• (a) Those buried in mass graves whose number cannot be ascertained because the Lebanese authorities forbade their opening;
  • (b) Those who were buried under the ruins of houses; and
  • (c) Those who were taken alive to an unknown destination but never returned.

The bodies of some of them were found by the side of the roads leading to the south. Kapeliouk asserts that the number of victims may be 3,000 to 3,500, one-quarter of whom were Lebanese, while the remainder were Palestinians."(4)

At time of writing (late January 2002) these issues are finally coming before a court in Belgium.

Will Sharon and others be tried for war crimes? Possibly.

Will they be found guilty? Probably not.

Since the trial was announced, key witnesses have been tracked down and assassinated:

"A potential key witness in the Belgian war crimes case against the Israeli prime minister, Ariel Sharon, was blown up outside his house in Beirut yesterday [January 25th], together with three bodyguards. Elie Hobeika, a Lebanese warlord involved in the massacre of more than 1,000 Palestinians in the Sabra and Chatila refugee camps in 1982, died only a few days after saying he would give evidence in Belgium."(5)


"The secrets of the Sabra and Chatila Palestinian camp massacres in 1982 have gone to the grave with yet another former Phalangist militiaman, the third Lebanese to die mysteriously in little more than two months. Michael Nassar, who was a former associate of Elie Hobeika - the Phalangist leader murdered in a car bombing in Beirut in January - was shot dead in Brazil by a man firing a pistol equipped with a silencer. His young wife, Marie, was shot down beside him...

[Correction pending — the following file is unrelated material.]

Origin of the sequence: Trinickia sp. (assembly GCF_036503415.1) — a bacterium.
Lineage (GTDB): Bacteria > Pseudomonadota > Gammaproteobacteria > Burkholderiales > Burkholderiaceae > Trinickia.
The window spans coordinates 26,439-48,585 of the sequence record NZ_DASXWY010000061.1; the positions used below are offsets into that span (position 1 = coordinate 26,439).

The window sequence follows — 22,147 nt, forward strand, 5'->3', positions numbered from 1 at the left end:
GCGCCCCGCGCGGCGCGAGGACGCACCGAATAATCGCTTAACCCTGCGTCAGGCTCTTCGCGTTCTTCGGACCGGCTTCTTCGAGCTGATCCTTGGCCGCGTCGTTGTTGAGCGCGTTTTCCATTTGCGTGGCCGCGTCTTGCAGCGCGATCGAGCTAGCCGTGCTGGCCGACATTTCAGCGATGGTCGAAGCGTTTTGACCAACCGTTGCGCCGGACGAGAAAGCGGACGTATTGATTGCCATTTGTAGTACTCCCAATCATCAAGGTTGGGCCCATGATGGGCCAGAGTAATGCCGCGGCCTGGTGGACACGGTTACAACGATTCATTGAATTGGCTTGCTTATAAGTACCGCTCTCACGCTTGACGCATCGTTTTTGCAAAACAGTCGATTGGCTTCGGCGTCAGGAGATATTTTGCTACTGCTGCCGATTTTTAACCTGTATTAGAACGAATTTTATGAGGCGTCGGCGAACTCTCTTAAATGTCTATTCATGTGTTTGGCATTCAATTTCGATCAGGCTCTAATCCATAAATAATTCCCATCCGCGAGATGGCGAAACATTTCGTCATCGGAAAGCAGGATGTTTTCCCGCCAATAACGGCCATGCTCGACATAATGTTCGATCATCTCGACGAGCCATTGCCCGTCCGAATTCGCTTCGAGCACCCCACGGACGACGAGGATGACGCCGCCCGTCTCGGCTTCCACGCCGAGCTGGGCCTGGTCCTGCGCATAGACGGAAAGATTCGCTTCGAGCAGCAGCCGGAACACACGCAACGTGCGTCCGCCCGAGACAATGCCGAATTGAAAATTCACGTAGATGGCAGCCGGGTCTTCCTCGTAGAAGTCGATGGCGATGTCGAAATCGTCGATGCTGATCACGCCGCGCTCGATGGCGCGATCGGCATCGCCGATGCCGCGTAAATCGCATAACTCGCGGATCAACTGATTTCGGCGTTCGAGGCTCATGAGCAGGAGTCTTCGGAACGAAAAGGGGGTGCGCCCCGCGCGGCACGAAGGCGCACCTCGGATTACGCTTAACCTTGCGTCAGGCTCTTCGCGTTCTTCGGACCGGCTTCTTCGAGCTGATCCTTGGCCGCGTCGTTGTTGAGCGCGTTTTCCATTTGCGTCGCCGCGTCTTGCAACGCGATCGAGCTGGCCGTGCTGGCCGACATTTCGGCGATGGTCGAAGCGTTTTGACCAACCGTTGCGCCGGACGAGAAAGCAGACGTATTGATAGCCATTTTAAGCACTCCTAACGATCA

"The first former right-wing Christian to be struck down was one of Hobeika's old colleagues, Jean Ghanem, who drove his car into a tree on New Year's Day...

"A Belgian court has postponed a decision over whether to indict Ariel Sharon, the Israeli Prime Minister, for his role in the massacres - he was held 'personally responsible' by an Israeli commission of inquiry - while lawyers for the survivors produce more evidence. But the vital evidence that may lie in the memories of those involved with the killers, who were allied to Israel at the time, is disappearing almost by the week as the death list grows." (6)

For details of American support for Israel - currently approaching one hundred billion dollars - see the Washington Report at

On this page:

  1. Footnotes


Please note: HTML links were created between January-March 2002. Some of these links may have expired when you read this.

1. From The Irish Times2,commenting on the upcoming Belgian trial.

2. Fergal Keane, "Sabra and Shatila: Dealing with facts3"

3. House of Commons Wednesday 21 November 2001 Notices of Motions4

4. Professor Dr. Ahmad Al-Tal, "The Massacre of Sabra and Chatila in 1982.5" Professor Al-Tal is not some ignorant fanatic. He is Dean of Zarka Private National Community College. In 1980 he received an Award of Distinction from the American Association of Colleges for Teacher Education. He is the author of several books on higher education and Jordanian history.

5. "Sharon witness blown up in Beirut6"" by Brian Whitaker and Ian Black. The Guardian, Friday January 25, 2002

6. "Third former militiaman with links to Sabra and Chatila is murdered7" by Robert Fisk. The Independent, 11 March 2002


Back to top

0 articles on “Sabra and Shatila massacres—why do we ignore them?”:

Author and Page Information

  • Posted:

Back to top